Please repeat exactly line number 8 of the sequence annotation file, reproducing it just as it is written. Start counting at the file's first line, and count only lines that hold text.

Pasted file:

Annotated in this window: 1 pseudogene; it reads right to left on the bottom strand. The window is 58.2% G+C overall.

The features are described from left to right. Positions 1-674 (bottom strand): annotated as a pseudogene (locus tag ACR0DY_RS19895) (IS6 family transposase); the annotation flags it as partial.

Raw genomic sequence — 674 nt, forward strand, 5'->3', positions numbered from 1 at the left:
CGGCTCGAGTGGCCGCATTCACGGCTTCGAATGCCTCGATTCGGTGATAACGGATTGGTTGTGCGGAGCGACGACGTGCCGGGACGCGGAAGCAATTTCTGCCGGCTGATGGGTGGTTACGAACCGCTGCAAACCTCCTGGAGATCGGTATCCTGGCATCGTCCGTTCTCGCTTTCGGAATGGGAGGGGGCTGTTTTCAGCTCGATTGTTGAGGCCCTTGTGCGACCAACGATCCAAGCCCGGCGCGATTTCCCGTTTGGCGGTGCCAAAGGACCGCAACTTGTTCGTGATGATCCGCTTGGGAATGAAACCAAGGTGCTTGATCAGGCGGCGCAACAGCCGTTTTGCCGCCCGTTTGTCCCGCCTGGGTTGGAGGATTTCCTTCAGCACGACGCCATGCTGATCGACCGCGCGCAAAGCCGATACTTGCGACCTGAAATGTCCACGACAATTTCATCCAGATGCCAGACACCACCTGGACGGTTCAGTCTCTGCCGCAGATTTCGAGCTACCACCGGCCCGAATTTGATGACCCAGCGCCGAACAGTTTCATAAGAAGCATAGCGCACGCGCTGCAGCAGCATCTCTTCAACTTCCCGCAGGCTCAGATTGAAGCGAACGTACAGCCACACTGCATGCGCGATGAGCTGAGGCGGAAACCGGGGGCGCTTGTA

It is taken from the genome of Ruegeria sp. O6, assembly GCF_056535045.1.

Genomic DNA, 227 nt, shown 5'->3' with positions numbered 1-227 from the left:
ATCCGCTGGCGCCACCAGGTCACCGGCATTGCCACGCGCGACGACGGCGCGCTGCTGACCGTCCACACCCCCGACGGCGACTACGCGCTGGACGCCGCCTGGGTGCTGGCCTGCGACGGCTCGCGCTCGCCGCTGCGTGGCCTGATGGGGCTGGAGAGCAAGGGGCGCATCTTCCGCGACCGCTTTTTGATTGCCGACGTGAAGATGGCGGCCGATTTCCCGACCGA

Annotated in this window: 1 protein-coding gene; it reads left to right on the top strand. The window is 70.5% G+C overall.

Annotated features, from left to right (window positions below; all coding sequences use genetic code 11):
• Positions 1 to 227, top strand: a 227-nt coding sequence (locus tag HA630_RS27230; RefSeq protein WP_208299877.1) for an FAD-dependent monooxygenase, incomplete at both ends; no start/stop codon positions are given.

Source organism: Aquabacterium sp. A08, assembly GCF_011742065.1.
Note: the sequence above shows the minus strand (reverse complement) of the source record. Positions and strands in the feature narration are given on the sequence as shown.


Annotated in this window: 1 protein-coding gene; it reads left to right on the top strand. The window is 70.5% G+C overall.